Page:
Friday, March 3, 2017
To A Hammer, Everything Looks Like A Nail
If I could magically do one thing to make the business end of writing easier for myself, what would it be?
I read the question, and my colleague's responses, and I had to take a pause and consider where magic would actually help. I'm particularly adept with technology to the point of being a proud geek. I find marketing and outreach fun. I've been a secretary/administrative assistant in a past life, so I'm good about organizing my time and tasks. I've had a great accountant for years. Stuff that bugs other writers doesn't really bother me. I had to think of a problem that, in the moment it presented itself, was intense enough for me to reach for a grimoire and cast spells.
One of the wisest statements I've ever heard came from a friend who, not unlike myself, lives a life navigating the uncharted paths of the black American outlier. Before the epoch of Facebook, he and I, along with a multitude of brilliant, artistic and passionate folks, logged into a message board and held conversations about race, class, politics, arts & culture and the general state of the world. Fierce debate was encouraged. Many long-term friendships were forged by first meeting out in the street to settle a beef that happened on the page. My friend Mark Blagrove is particularly brilliant, and we battled as much as we agreed. We checked for each other's opinions, often calling for them—and calling each other out—in this virtual roundtable.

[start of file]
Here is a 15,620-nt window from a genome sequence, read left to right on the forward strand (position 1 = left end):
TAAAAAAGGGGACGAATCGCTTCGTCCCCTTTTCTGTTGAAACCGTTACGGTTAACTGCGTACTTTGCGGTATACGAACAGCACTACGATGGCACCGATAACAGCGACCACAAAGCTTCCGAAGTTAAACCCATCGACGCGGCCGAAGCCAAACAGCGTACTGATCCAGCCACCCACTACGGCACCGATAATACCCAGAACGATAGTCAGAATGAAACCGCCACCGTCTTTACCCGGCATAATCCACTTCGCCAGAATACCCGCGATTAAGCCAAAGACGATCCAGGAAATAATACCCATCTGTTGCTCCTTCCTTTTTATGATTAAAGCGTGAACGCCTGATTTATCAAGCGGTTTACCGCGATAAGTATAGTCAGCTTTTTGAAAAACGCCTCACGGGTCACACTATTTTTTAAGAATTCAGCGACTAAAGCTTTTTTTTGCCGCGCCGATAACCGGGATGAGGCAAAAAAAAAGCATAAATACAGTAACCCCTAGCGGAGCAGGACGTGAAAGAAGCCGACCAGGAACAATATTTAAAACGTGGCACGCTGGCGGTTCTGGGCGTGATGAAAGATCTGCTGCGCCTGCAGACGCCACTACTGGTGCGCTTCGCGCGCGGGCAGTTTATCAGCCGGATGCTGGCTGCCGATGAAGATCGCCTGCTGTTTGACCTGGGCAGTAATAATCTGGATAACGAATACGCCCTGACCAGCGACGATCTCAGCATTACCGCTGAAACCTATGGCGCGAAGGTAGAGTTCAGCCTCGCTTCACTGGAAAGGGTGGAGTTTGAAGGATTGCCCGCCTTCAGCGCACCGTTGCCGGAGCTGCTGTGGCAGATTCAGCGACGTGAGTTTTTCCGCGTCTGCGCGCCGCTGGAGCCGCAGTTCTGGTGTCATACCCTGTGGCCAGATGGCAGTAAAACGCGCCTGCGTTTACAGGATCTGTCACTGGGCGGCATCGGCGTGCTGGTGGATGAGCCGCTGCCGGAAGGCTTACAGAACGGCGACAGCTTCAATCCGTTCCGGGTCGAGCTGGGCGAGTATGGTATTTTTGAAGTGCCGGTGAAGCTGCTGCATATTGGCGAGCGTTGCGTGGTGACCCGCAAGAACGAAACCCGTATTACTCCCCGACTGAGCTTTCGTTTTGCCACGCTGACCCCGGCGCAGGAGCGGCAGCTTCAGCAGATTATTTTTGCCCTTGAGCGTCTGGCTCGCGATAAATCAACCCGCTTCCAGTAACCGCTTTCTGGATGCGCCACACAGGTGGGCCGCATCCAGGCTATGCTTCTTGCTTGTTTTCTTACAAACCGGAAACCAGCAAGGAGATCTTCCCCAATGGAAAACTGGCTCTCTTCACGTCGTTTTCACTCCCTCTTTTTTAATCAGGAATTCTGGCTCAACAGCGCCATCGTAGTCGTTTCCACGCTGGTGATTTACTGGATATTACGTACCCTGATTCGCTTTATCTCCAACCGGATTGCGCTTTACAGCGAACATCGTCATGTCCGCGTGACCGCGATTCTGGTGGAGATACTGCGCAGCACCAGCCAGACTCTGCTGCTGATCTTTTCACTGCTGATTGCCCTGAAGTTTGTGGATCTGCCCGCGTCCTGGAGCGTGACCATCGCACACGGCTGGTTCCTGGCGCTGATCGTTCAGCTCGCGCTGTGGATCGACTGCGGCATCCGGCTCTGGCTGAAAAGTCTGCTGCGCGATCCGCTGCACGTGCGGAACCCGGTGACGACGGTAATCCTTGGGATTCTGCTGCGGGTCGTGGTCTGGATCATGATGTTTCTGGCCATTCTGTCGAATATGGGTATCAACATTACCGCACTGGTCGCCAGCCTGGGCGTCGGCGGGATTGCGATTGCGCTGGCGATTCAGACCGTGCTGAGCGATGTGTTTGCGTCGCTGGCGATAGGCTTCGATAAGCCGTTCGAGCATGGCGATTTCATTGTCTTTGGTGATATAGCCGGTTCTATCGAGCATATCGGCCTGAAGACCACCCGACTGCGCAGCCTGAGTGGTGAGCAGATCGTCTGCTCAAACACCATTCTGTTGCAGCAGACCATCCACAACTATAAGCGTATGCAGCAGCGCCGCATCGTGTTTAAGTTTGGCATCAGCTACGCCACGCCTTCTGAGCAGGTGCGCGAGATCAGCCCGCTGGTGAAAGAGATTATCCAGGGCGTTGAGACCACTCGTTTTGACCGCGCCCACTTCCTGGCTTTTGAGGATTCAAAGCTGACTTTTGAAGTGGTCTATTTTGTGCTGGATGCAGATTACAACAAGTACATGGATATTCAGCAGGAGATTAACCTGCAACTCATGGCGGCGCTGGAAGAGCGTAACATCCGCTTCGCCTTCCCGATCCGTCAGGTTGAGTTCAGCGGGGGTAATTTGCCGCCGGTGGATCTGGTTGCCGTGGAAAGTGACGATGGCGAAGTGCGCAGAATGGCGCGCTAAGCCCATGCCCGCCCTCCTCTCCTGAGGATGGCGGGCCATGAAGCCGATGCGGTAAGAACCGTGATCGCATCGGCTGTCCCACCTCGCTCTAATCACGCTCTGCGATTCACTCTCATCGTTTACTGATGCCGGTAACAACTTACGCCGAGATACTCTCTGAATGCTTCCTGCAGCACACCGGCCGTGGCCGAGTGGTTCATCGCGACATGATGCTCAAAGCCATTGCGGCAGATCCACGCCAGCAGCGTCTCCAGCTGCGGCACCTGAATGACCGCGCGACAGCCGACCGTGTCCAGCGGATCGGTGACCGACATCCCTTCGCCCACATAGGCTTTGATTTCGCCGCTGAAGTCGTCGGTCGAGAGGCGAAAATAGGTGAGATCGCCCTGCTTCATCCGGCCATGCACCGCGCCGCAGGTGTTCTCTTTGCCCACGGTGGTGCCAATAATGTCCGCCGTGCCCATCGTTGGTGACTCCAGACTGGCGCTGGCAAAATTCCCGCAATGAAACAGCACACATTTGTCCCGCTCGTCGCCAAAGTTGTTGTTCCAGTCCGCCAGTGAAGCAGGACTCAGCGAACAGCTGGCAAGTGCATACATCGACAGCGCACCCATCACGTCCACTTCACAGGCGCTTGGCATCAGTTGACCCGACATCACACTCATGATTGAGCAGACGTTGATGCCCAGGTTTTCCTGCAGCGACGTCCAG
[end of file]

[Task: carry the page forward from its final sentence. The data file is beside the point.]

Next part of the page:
Once, in a particular discussion on racial inequality, some folks who happened to not be black chimed in on something we black folk of the group needed to be outraged about. They saw a clear case of injustice and there was no room for nuance. This was a light-your-own-hair-on-fire moment, and we blacks needed to go out and tear up the world over it. Mark, with his characteristic cool, made the plainest, most concise statement about minding one's worldview I had ever read:
"To a hammer, everything looks like a nail."
That pithy maxim set my mind on fire. Its simplicity of focus challenged my sense of importance in the grander conversation. Was I a hammer when it came to race and class and politics in America? Did I see everything as something to be pounded down, regardless of its actual implication? I do believe this was the first time I took a step back to consider whether I had been confusing my own intelligence for maturity. All my life, through so many words and so much passion, I just may have been conflating issues of race that, while they coincided with my daily life, didn't necessarily correlate with bigger realities. Was I apt to confuse the fibers of race in the social fabric of America as whole cloth?